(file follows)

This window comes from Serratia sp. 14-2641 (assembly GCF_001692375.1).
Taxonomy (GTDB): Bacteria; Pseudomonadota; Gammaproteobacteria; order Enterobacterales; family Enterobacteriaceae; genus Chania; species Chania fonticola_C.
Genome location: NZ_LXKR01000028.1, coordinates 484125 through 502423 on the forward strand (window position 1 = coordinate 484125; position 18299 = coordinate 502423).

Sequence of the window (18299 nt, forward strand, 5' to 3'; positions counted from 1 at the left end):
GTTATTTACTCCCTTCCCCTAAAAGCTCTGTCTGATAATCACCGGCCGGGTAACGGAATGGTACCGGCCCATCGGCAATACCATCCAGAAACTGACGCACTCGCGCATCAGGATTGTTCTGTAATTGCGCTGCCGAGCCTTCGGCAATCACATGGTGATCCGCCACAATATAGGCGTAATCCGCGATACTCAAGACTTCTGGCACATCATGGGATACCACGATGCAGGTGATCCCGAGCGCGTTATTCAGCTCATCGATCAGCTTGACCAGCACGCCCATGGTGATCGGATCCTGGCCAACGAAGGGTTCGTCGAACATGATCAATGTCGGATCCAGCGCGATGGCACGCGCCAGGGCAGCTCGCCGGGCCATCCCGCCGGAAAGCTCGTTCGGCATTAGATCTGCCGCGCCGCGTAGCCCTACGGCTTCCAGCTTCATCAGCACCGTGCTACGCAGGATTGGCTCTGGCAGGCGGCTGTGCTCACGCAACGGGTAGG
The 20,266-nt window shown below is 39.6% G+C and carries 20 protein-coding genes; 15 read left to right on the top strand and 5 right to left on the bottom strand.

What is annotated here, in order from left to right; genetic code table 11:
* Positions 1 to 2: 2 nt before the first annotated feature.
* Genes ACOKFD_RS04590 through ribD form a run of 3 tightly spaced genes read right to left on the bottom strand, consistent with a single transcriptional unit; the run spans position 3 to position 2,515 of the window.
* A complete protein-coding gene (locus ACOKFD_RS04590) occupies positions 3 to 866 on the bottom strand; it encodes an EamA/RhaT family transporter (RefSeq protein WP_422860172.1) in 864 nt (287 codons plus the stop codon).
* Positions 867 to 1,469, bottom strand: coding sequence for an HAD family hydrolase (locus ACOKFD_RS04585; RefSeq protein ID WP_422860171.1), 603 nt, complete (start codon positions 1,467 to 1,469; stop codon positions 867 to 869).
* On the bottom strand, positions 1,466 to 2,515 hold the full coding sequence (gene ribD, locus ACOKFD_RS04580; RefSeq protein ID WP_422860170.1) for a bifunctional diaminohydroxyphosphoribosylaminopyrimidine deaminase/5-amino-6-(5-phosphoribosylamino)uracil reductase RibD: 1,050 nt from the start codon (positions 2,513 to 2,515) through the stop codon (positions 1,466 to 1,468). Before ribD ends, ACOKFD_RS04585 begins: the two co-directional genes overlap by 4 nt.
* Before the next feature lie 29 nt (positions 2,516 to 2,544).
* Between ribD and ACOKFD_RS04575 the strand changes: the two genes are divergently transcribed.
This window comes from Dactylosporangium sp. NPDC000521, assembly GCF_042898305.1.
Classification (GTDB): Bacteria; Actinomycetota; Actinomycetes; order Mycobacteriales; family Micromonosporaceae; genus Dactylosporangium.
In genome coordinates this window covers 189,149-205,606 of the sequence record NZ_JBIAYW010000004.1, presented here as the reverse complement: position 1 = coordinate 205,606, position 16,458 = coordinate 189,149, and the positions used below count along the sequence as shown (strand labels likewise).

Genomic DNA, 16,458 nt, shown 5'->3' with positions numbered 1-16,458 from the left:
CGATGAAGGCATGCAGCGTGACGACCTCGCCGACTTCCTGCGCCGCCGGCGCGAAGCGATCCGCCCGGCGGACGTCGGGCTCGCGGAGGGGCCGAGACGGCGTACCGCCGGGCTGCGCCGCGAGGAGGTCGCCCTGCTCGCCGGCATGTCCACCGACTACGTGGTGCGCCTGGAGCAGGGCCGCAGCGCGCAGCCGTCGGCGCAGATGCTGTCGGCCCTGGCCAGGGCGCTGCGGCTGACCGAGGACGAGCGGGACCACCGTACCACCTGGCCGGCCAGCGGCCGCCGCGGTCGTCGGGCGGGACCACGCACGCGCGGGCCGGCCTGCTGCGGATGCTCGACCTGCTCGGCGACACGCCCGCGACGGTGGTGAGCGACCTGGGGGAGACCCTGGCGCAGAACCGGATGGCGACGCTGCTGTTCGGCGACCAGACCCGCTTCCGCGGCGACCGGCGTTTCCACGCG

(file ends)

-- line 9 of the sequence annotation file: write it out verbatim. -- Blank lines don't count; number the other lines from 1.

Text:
* Genes ACOKFD_RS04590 through ribD form a run of 3 tightly spaced genes read right to left on the bottom strand, consistent with a single transcriptional unit; the run spans position 3 to position 2,515 of the window.